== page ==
There’s been a video making the rounds today that ostensibly takes a sound recording of the audience from a first run screening of Halloween back in 1978 and matches it up to a clip of one of the most iconic horror scenes of all time to give us a sense of what the vibe was like in the theater right then, right there.
It reminds me of several things. First and foremost, that the horror community has more shared interests than disagreements. Sure, we disagree on many things, which movies we consider great, which movies suck. We’re a passionate bunch. And that’s a good thing (even though it often baffles me that one person can dislike another person because one likes a film the other doesn’t).
But when we head out to the movies, we all head out seeking the same visceral thrill. Horror movies don’t just shock us or scare us, they make us feel alive. They put us in the moment in a way that no other genre can. Simultaneously invested in the onscreen survival / destruction of our heroes and villains, we’re allowed to examine the prospect of the survival / destruction of ourselves and our friends, the world at large, and what we know as our comfort zone. For instance, I believe the current home invasion genre is a perfect allegory for post 9/11 America for this very reason, it’s about the bubble being popped. Most of these films take place in financially comfortable environments (i.e. America up until 2001) that are destroyed by interlopers we can’t quite understand. It’s a different way to digest a real-world problem.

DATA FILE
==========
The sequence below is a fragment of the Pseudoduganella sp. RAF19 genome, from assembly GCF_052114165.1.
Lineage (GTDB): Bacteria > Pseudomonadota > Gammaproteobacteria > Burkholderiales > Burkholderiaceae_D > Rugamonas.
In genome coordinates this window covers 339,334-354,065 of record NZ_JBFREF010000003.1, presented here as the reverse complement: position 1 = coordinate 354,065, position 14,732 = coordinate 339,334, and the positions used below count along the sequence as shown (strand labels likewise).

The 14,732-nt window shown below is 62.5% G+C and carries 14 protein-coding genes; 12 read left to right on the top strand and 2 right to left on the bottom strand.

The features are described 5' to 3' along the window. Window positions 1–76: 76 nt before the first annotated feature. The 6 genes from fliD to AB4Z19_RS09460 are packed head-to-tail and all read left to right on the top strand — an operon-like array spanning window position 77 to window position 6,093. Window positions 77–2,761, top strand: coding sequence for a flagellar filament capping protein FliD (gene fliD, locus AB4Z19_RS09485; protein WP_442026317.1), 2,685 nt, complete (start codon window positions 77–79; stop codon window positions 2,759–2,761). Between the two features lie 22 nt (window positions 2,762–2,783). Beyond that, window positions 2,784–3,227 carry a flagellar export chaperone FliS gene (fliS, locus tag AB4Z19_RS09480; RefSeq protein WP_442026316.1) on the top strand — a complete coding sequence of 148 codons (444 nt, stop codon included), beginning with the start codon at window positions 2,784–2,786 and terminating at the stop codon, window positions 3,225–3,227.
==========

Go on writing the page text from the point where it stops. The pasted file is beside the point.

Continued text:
The other thing I’m reminded of us WHY we even leave the house to begin with. Often times these days I think twice about going out to a movie (especially if it’s at a particular theater) because of the crowd. But, aside from projection and sound (which themselves aren’t a sure thing these days) why do we go? Because of the communal experience. If you’re in a room with the right group of people it can absolutely enrich everything. It can make you feel connected and understood.
Anyway, I’m prattling on way too long. Hit the jump for the clip. The next time you go to the movies, I hope you’re inspired to tell the guy next to you to put his iPhone away.
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House Mother (Short Film) - Written and Directed by Andrew Bowser
"House Mother" features Barbara Crampton's first time playing a MONSTER! Check out the short film by Andrew Browser right here!Posted by Bloody Disgusting on Thursday, September 21, 2017